This book blew me away when I first read it twenty years ago, and it demonstrates the one great strength science fiction has over fantasy: its use as...moreThis book blew me away when I first read it twenty years ago, and it demonstrates the one great strength science fiction has over fantasy: its use as a forum for discussing big, real-world issues. My copy is one of the most beat-up books I own, not from rereading it but from loaning it out to other people. In the past couple of decades it's gained a reputation for having been uncannily prescient in its depiction of the near future. Reading it today, it still holds up as a rip-roaring hard science adventure novel, but you also get to play the game of "How much did Brin get right?"
The most spot-on bit of futurecasting, of course, is Brin's prediction of the impact the Internet would have on world culture. Back in 1990, remember, there was no World Wide Web, and the 'net was just an academic geek domain dominated by CompuServe, message boards, and university gophers. (Anyone remember gophers? Anyone? God, I'm old.) Since Brin's an academic himself, that does color his view of what the Internet would be used for - after all, who could have predicted LOLcats? - but he does recognize the potential for social networking a full decade before MySpace and Facebook put it into practice. He even predicted Twitter! (He calls them blips, not tweets, but otherwise they're the same thing.)
Another issue he was at the forefront of, and is one of his big soapbox stances, is the loss of privacy that the information age would bring. How Brin differs from most, though, is that he views the loss of privacy as a good thing - so long as transparency is total, and citizens can spy on their governments as effectively as governments do the same. I can only imagine the gigantic man-crush that Brin must have for Julian Assange.
Above all else, though, Earth is an environmental novel. The most recent equivalent would have to be The Windup Girl by Paolo Bacigalupi, but where P.B. is a pessimist bordering on nihilism, Brin makes the deliberate choice to be optimistic. We are screwing up the planet, he says, but there's still a chance we can dig ourselves back out of the hole. I think that's a much more useful stance. We have to assume that a solution exists to the world's problems before we can start looking for one. Neither Brin nor Bacigalupi deal much with the wave of environmental denialism we're currently struggling with, but both of their novels are set after a future tipping point, where the Cold Hard Bitch-Slap of Reality (tm) has made any of those kind of discussions moot.(less)
I picked this one up in the sci-fi section of a used bookstore, but I'm not sure that's where it belongs. Rather, I'd classify it as "too loopy for ma...moreI picked this one up in the sci-fi section of a used bookstore, but I'm not sure that's where it belongs. Rather, I'd classify it as "too loopy for mainstream." Its narrator is one Lea Tillim, who has a voice and cadence not unlike Jack Kerouac, if Kerouac had been a tough-as-nails 16-year-old girl living on the street who'd developed the ability to deaden her face and kill people with her brain. Yeah, it's that kind of book.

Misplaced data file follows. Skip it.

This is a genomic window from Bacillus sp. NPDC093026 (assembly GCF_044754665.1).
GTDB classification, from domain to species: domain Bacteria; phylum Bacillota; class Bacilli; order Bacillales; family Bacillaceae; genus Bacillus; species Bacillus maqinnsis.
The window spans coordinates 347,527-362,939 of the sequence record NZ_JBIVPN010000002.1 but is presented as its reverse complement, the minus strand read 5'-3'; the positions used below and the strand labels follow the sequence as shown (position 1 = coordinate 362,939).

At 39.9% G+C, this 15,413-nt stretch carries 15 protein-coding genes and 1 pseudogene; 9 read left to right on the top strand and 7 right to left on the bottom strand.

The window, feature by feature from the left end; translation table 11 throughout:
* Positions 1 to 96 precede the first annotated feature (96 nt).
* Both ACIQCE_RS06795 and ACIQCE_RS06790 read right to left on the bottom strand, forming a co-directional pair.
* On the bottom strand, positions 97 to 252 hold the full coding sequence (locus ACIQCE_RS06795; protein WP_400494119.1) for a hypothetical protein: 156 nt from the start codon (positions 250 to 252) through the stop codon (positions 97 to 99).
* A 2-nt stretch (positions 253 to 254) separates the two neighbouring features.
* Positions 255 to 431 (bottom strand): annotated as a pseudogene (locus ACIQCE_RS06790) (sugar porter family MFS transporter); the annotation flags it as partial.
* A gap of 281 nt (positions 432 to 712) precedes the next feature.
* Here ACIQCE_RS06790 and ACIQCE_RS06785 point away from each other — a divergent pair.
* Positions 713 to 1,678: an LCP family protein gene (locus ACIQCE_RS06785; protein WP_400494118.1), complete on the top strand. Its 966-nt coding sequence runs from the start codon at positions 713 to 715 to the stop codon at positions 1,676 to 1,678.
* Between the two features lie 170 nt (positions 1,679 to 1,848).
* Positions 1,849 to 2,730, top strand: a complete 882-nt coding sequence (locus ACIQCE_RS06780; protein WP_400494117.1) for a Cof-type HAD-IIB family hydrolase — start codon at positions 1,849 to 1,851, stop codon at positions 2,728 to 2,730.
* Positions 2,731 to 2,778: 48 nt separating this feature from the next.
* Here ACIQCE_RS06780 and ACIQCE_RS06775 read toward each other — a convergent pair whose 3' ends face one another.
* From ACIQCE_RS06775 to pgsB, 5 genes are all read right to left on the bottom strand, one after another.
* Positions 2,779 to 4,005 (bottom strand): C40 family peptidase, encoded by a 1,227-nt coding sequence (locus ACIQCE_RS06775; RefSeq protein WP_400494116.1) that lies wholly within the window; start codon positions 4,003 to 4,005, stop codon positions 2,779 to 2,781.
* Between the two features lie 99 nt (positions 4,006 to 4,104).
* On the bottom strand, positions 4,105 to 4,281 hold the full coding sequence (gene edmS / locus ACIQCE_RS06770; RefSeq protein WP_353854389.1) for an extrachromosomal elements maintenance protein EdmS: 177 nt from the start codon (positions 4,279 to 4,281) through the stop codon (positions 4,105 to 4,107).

Lea's sorry life takes a turn for the better when she hooks up with Jack Konar, a "Yid" who's turning a disused room in the back of a Sears into a spaceship that's going to fly him and the other Chosen Ones to meet God in the Garden of Eden, Ish-Ra-El. He's clearly crazy as a loon, until Lea starts to believe that maybe, just maybe, he's not. Jack needs her to protect him from the Evil One (whose agents are everywhere, of course) while he finishes painting the inside of his ship and gathering the Chosen Ones for paradise.
"Breakfast" takes as its premise what can only be described as a classic scizophrenic paranoid delusion, and says "what if it's true?" It's a neat spin, and it's surprising how uplifting the book becomes. After all, who doesn't like an Apocalypse with a happy ending?(less)
Put simply, the words "batshit insane" are not batshit insane enough to describe Scud: The Disposable Assassin. I always thought I was missing out by...morePut simply, the words "batshit insane" are not batshit insane enough to describe Scud: The Disposable Assassin. I always thought I was missing out by not following these comics in their original run, but it's nice to have them all in one volume. I was familiar with the basic premise - a robot assassin programmed to self-destruct when he kills his target instead decides to keep his first victim alive to prolong his own existence - but I had no idea that the world Scud inhabits was so incredibly weird that a computerized killbot would be the everyman character.
There's the crime boss giraffe with the flying saucer for a head. There's the arch-nemesis with mouths in her knees, a giant electric plug for a head, and a fully articulate giant squid grafted to her torso. And Benjamin Franklin, resurrected as an evil necromancer.
The problem in the early chapters is that Rob Schrab's creations are so bizarre it's not entirely clear what you're looking at from one panel to the next. As the comic progresses, either Schrab got better as a cartoonist or I just went a little off-kilter from filling my mind with this stuff. Either way, what shocked me most was that by the huge apocalyptic battle at the end (which is huge and apocalyptic in a way no mainstream comic except for Savage Dragon would have the guts to pull off) I actually cared about all these crazy characters. Who'da thunk?
Word of advice: when you read this, tap into your inner Mel Blanc. You'll want him doing the voices.(less)